The Legal Services Board (LSB) was on the verge of issuing an unprecedented public censure of the Bar Council over its interference with the independence of the Bar Standards Board (BSB), new papers have revealed.
They show that the LSB was going to censure the Bar Council because it initially refused to accept the highly critical findings of the board’s investigation into changes made to the cab-rank rule last year as part of the new standard contractual terms.
The LSB’s October meeting was told that the Bar Council’s denial suggested “a failure to appreciate the seriousness both of the findings and of the underlying legal obligations which the IGRs [internal governance rules] are in place to ensure”.
Neither the Bar Council nor BSB have made any substantive statements about the matter since they eventually warded off the threat by accepting the findings and providing various undertakings, meaning the matter was resolved informally.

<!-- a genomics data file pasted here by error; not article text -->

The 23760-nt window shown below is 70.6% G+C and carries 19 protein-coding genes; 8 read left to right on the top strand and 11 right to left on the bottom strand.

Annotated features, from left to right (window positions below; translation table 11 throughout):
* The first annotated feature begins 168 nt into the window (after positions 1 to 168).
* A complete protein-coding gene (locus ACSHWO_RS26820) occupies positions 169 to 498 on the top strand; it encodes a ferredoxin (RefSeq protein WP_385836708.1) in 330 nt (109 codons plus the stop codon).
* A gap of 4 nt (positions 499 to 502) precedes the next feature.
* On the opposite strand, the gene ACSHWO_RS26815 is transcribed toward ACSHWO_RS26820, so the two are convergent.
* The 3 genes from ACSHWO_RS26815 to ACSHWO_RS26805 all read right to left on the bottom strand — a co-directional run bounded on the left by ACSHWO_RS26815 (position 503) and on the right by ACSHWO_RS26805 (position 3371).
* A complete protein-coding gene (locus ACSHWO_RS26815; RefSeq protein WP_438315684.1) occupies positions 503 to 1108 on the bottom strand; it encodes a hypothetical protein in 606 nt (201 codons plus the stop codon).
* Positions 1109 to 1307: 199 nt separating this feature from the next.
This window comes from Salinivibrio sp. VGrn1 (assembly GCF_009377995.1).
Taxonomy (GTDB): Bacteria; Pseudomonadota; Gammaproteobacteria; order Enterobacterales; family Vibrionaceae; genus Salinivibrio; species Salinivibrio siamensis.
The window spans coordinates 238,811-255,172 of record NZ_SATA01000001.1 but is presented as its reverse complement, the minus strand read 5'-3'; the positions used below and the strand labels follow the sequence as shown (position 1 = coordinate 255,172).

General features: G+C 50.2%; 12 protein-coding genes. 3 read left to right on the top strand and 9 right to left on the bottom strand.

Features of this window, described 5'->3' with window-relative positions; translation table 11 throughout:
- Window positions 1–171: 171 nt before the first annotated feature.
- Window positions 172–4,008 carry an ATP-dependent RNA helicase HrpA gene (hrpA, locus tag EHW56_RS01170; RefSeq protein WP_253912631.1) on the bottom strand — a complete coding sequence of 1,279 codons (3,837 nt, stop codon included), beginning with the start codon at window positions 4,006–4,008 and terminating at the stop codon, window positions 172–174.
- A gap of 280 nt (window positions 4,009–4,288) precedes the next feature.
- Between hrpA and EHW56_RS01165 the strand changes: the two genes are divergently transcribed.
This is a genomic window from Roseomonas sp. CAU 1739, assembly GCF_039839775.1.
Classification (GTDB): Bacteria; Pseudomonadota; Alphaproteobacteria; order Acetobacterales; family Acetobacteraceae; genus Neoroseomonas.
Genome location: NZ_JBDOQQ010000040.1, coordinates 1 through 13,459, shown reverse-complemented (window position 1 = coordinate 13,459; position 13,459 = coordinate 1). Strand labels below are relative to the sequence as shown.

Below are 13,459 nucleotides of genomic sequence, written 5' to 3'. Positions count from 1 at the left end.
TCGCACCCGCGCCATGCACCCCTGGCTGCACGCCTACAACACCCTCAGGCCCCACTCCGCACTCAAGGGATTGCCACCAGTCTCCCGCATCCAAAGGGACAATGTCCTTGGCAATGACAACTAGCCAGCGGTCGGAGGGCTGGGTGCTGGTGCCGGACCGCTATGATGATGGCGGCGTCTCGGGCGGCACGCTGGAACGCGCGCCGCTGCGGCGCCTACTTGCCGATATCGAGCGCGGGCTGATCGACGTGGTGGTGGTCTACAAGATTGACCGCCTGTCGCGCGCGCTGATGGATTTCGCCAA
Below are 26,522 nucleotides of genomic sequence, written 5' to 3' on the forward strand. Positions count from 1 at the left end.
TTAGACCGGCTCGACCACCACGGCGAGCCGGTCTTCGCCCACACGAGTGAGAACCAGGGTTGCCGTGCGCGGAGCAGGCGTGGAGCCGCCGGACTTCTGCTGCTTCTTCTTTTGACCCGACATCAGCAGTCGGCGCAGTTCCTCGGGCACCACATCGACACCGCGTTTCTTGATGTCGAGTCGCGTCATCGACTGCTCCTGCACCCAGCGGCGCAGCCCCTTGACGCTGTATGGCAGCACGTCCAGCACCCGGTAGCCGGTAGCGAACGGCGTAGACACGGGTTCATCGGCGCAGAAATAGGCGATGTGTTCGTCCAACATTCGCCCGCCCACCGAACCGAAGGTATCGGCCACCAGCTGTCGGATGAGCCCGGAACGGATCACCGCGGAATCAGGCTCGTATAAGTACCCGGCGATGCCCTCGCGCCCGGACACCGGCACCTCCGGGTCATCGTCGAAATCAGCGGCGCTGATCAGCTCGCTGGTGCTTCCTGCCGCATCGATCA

However, the LSB has published a letter it received from BSB director Dr Vanessa Davies – agreed by the Bar Council – ahead of the October meeting. This shows that they strongly contested the allegation of Bar Council interference. “The BSB is wholly satisfied that all decisions it took in relation to the development of its standard contractual terms, and their inclusion in our regulatory arrangements, from 2009 onwards, were made independently of the Bar Council,” she wrote.
However, she said the BSB accepted that the investigation identified “a need to reinforce to staff both in the Bar Council and in the BSB that they must observe clear boundaries between areas of regulatory and representative activity”. An LSB analysis of the letter said this “appears to be directing blame towards staff as opposed to [BSB] board members”.
The papers also reveal that had the Bar Council not accepted the findings, the LSB was also set to issue a direction that would have forced on it the measures that it has now undertaken to introduce.
See blog: Brothers in arms?